Crestor of a wave
Executives (and shareholders) at AstraZeneca will be relieved today after the company settled a challenge from generic rivals over the company’s cholesterol drug Crestor. The deal will see Watson Laboratories drop its litigation in the US courts over the validity of the Crestor substance patent. In return Watson can sell a generic version of the product from May 2 2016 if it pays AstraZeneca 39% of net sales until the end of pediatric exclusivity on July 8 2016.
But cosy deals between originator and generic drugs companies are under threat. Today the US Supreme Court begins hearing arguments from government antitrust officials concerned about the competition effects of such agreements. The Federal Trade Commission’s case against a group of pharmaceutical companies focuses on whether so-called reverse-payment agreements are anticompetitive and unlawful. Several amicus briefs have been filed, from economics professors and the AIPLA to the IPO and consumer groups, indicating that there is plenty of interest in the case, and lots of cash at stake.
Google AdWords policy goes global
Trade mark attorneys always welcome harmonisation in international law and practice, right? Well perhaps not when the standardisation involves dismantling existing protection for trade mark owners. Google last week revealed its latest policy on AdWords, explaining that from April 23 it will no longer restrict the use of trade marks as AdWords in China, Hong Kong, Macau, Taiwan, Australia, New Zealand, South Korea and Brazil. The change means that Google now has just one policy on AdWords, after bringing these eight jurisdictions in line with its international approach. It shifts the onus for trade mark protection from Google to the affected brand owner, who will be able to complain about the use of their trade mark in advertising text. Google explains: “[A] consistent policy and user experience worldwide benefits users, advertisers and trademark owners alike”. But do trade mark owners agree?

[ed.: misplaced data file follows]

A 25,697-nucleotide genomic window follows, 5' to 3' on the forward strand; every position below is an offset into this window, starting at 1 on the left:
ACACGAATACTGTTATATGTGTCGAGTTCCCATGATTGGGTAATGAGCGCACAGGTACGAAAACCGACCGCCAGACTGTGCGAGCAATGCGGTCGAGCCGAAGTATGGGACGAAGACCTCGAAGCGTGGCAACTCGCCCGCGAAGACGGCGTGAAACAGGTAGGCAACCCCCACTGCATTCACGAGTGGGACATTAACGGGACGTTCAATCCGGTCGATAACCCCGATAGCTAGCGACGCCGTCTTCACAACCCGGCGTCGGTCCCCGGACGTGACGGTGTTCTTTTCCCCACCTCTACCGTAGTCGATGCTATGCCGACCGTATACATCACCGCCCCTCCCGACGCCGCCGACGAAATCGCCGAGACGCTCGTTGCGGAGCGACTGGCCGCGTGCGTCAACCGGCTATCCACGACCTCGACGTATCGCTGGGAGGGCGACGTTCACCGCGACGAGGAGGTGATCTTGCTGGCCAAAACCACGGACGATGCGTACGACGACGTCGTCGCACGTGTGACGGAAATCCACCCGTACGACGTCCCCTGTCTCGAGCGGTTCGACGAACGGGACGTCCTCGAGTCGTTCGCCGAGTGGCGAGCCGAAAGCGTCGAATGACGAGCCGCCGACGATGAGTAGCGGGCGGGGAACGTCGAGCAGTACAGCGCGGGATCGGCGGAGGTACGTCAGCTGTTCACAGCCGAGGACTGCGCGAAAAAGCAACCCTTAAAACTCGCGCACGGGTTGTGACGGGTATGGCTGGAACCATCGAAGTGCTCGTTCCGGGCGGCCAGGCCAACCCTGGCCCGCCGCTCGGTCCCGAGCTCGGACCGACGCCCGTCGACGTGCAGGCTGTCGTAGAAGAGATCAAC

Congratulations to Twitter founders Jack Dorsey and Biz Stone, who have been granted a US patent for a messaging service whereby users follow each other and send messages to non-specific recipients – in other words, tweeting. Stone immediately tweeted: “Look Ma, I’m officially an inventor (my dream as a kid)!” There’s some concern on the web that the patent might be over-broad. But, as we have blogged previously, twitter has a policy only to use IP for defensive purposes. Let’s see how long that lasts, now the patents have started to be granted.
Where’s the action?
“Action Plan” are two words that always sink the spirits, and the recently published Council Resolution on the EU Customs Action Plan to combat IPR infringements for the years 2013 to 2017 is no exception. Once you’ve got through the legalese, the platitudes and the review of the previous Action Plan (2009-2012 – I hope you didn’t miss it?) you finally come to a list of “specific objectives”. Unfortunately, they seem to be neither specific nor particularly original. Moreover, some of them just seem to promise more bureaucracy and further pointless discussion. Are we wrong to be so cynical? I suppose at least we have reason to hope that under Paul Maier the new EU OHIM Observatory might provide some more practical and useful services for IP owners who are the victims of counterfeiting and piracy.